Food banks and other nonprofit organizations typically start off as wholly volunteer groups coming together around a (chipped and borrowed) table to plot a community response to a social problem or a social opportunity (such as, how to repurpose excess food).
Assuming the nonprofit does not pass away in its scrawny infancy, it goes through a steady year by year cycle of increasing professionalism. It needs to build a machine for the long-term. That machine is comprised of an increasing number of paid staff.
This cycle may continue until volunteers become something of an appendage. A phantom limb that takes on the shape of the purpose it used to have, but is no longer vital to the continued health of the organization. Instead volunteers become a way of connecting the community to the organization it supports. An interim stage to a cash donation. Busy work volunteer tasks are sometimes created to keep them occupied. (Anyone who is reading this post, put your hand on your heart and promise that you never laboriously created a volunteer opportunity for a corporate sponsor). A group of corporate volunteers may don a t-shirt descend like locusts and to ‘make a difference’ in two hours and then depart.
We’re grateful for their interest and support, but it is not fair to them if it is in support of an antiquated use of volunteers, tied into an old model of operating. It’s not like there is a shortage of work to be done, and in fact there is an urgent need for new strategies in volunteer management.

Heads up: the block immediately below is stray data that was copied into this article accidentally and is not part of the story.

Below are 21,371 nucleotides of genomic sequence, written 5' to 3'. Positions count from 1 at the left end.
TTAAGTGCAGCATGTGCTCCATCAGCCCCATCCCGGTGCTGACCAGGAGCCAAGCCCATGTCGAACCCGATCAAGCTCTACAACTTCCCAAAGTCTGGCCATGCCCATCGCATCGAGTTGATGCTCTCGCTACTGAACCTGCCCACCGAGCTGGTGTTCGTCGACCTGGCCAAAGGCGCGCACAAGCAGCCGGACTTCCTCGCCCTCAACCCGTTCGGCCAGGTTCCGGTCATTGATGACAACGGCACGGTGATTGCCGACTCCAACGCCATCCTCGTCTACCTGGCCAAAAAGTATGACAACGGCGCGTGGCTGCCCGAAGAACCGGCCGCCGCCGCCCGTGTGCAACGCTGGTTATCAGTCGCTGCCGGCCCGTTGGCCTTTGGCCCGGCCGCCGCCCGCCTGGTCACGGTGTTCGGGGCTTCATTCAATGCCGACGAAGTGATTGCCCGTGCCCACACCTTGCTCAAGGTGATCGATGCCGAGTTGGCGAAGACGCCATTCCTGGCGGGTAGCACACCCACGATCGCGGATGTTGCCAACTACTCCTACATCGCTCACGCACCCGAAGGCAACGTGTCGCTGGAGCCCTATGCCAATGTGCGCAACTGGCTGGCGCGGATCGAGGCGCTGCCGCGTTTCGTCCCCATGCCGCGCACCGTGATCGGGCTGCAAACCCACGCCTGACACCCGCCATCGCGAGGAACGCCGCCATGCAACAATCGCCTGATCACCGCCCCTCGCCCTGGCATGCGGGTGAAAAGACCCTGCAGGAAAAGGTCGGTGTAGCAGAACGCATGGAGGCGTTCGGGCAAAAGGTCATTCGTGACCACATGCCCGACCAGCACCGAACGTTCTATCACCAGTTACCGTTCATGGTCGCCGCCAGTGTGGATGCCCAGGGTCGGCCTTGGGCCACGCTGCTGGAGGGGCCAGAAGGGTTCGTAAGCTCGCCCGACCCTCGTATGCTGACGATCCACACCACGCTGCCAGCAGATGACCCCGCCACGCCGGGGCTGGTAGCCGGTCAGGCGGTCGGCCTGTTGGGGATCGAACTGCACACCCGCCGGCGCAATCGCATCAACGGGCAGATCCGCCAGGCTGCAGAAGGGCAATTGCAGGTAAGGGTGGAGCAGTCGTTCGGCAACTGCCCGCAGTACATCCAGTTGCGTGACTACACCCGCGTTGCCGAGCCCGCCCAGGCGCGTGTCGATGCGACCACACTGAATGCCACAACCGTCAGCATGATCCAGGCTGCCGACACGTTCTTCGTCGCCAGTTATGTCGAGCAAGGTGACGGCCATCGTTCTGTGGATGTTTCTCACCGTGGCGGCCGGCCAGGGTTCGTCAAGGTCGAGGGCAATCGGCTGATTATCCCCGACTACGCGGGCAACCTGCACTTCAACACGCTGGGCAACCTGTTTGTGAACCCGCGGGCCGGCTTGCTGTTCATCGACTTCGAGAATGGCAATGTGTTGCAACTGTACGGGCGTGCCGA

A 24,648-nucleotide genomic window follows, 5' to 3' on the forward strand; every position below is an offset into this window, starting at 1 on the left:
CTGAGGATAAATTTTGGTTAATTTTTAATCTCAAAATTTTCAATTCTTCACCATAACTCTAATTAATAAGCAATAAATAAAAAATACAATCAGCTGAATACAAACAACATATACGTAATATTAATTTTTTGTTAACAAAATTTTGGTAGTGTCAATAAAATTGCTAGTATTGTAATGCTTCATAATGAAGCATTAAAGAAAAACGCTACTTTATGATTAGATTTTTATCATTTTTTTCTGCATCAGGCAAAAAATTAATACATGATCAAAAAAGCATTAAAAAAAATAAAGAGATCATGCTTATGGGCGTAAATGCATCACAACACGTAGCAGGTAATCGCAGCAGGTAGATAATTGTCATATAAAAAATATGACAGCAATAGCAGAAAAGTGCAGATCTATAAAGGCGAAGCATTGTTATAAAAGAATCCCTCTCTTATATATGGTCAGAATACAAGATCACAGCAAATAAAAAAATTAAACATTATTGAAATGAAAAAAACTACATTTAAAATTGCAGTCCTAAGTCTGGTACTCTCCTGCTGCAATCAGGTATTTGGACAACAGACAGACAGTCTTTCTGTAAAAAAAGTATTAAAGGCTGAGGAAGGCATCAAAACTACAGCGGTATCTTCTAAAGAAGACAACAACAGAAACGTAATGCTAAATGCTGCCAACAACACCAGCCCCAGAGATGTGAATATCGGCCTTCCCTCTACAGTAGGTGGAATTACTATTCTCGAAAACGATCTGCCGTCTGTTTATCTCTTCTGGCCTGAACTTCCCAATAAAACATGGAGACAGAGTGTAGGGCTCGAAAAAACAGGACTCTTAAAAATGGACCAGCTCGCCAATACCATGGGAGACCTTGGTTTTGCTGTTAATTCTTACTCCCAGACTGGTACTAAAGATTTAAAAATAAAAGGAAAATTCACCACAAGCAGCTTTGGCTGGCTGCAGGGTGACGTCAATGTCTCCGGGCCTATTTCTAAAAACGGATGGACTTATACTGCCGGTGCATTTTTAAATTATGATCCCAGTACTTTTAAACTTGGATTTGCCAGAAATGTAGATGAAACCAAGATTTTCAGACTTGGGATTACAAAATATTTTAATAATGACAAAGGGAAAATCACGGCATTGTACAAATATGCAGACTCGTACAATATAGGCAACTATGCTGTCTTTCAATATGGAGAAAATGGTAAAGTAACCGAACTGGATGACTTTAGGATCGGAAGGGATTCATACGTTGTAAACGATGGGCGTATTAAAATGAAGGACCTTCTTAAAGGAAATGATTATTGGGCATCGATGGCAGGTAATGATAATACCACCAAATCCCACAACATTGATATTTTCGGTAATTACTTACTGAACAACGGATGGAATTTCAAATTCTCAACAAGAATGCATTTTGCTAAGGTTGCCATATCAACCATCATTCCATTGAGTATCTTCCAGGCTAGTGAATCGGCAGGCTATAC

Why, Erik? Why does there have to be a new damn strategy every five minutes for every little thing? Why can’t we just – for once – keep things the way they are?
Well dear reader, in this case it is because we will all fail in our long-term goals without it. We can continue being the teenie ‘Dora the Explorer’ band aid covering the suppurating wound, but we will never reach the ‘scale’ required to solve the problems we want if we rely on the old paradigm of strict separation between professional staff and traditional volunteers.
We need a new approach that is scalable and sustainable. And the only way to do that is to let the community into our organizations in a whole new way – a way where they have real power and influence, and also parity in many ways with paid staff.
‘Scary!’ as my two-year old would say.
I am talking about the use of what I call ‘community leaders’ and which you may already call ‘skills-based’ volunteers. These are people who want to do more than de-stress over a huge bin of gently rotting carrot nubs. In this post I want to talk about how our embrace of this approach is bringing our food bank back to the community we serve, building long-term sustainability and forcing us all to improve our game and our leadership skills.